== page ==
Lithium-ion batteries that last 3 times longer between charges than is the current industry standard are now a reality thanks to new research from the University of California, Riverside Bourns College of Engineering.
The new way of making lithium-ion batteries — which, humorously, utilizes surgical tubing and one of the key constituents of Silly Putty to great effect — has significant implications for the electronics, battery, and EV industries, according to the researchers.
To explain the work simply — the researchers created silicon dioxide (SiO2) nanotube anodes for lithium-ion batteries, and, after testing, found that the new anodes had more than 3 times the energy storage capacity as the carbon-based anodes currently in wide-scale use.
“We are taking the same material used in kids’ toys and medical devices and even fast food and using it to create next generation battery materials,” explained Zachary Favors, the lead author of the new paper detailing the research. Regarding fast food, he’s referencing this, LOL.
University of California — Riverside provides more:
The team originally focused on silicon dioxide because it is an extremely abundant compound, environmentally friendly, non-toxic, and found in many other products. Silicon dioxide has previously been used as an anode material in lithium ion batteries, but the ability to synthesize the material into highly uniform exotic nanostructures with high energy density and long cycle life has been limited.
There key finding was that the silicon dioxide nanotubes are extremely stable in batteries, which is important because it means a longer lifespan. Specifically, SiO2 nanotube anodes were cycled 100 times without any loss in energy storage capability and the authors are highly confident that they could be cycled hundreds more times.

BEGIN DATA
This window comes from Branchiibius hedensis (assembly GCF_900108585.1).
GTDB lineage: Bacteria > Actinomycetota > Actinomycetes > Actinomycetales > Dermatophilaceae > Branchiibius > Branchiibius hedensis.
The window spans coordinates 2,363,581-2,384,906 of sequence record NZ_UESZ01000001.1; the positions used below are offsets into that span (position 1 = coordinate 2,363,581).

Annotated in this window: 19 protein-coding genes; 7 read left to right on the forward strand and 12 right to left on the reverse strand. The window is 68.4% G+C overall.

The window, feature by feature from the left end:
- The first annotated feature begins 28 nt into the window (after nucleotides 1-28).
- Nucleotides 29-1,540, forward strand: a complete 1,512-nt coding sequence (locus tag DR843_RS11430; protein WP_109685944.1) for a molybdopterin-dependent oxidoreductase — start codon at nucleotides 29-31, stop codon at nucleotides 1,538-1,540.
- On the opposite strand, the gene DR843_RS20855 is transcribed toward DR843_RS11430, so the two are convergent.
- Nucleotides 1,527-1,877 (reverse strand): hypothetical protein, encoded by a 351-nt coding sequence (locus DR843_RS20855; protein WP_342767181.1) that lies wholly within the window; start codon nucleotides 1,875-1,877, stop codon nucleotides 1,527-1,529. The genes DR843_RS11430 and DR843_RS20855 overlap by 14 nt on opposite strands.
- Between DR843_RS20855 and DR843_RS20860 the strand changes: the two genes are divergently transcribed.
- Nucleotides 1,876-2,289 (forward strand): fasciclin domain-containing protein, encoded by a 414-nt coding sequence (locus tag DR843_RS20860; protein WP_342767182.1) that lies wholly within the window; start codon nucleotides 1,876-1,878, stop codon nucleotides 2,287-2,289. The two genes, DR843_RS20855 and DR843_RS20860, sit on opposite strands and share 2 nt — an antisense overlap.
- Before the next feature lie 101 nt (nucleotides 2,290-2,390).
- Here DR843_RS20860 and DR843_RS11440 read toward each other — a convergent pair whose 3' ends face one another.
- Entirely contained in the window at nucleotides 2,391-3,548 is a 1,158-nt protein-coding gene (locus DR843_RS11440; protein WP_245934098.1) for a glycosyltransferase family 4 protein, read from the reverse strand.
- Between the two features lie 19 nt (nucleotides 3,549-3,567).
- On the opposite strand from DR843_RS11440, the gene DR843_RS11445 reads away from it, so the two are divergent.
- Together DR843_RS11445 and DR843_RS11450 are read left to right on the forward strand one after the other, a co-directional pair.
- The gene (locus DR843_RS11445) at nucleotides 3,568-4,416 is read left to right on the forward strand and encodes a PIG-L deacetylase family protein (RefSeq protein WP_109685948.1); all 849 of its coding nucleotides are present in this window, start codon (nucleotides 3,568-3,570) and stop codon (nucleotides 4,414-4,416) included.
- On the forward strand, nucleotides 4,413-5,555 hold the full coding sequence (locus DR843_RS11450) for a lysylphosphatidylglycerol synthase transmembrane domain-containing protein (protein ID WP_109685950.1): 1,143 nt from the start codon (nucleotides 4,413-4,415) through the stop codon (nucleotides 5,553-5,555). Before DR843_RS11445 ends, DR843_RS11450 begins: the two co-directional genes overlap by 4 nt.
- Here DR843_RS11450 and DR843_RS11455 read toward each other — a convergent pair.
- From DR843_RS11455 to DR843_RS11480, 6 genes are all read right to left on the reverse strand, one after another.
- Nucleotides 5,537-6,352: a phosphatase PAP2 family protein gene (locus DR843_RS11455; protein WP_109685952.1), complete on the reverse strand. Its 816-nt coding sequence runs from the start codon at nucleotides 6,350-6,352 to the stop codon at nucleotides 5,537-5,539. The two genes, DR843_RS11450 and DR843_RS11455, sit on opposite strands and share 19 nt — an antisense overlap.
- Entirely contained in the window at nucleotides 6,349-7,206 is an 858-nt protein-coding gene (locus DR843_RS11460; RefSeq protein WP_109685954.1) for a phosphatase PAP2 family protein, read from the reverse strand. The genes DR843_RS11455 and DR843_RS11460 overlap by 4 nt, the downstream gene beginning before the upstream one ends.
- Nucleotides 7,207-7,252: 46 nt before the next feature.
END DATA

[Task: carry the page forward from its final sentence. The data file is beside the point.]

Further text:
The new research has been detailed in a paper just published in the journal Nature Scientific Reports. The research was supported by Temiz Energy Technologies.
While on the subject of batteries, with the Gigafactory coming closer and closer to being a reality, the possibility of a car that lasts a lifetime has been a topic that’s been discussed a bit. Every time your battery gets worn down enough that it can no longer hold a charge, the idea is that you can simply replace it but keep the rest of the car.
Of course, with improvements to battery technology, like the one detailed above, such replacements could become less necessary — with times between replacements becoming longer and longer perhaps. Though, such improvements would also allow for the replacement of the battery that you got with your car with a newer one that has greater capacity and thus provides more range. Interesting thoughts.
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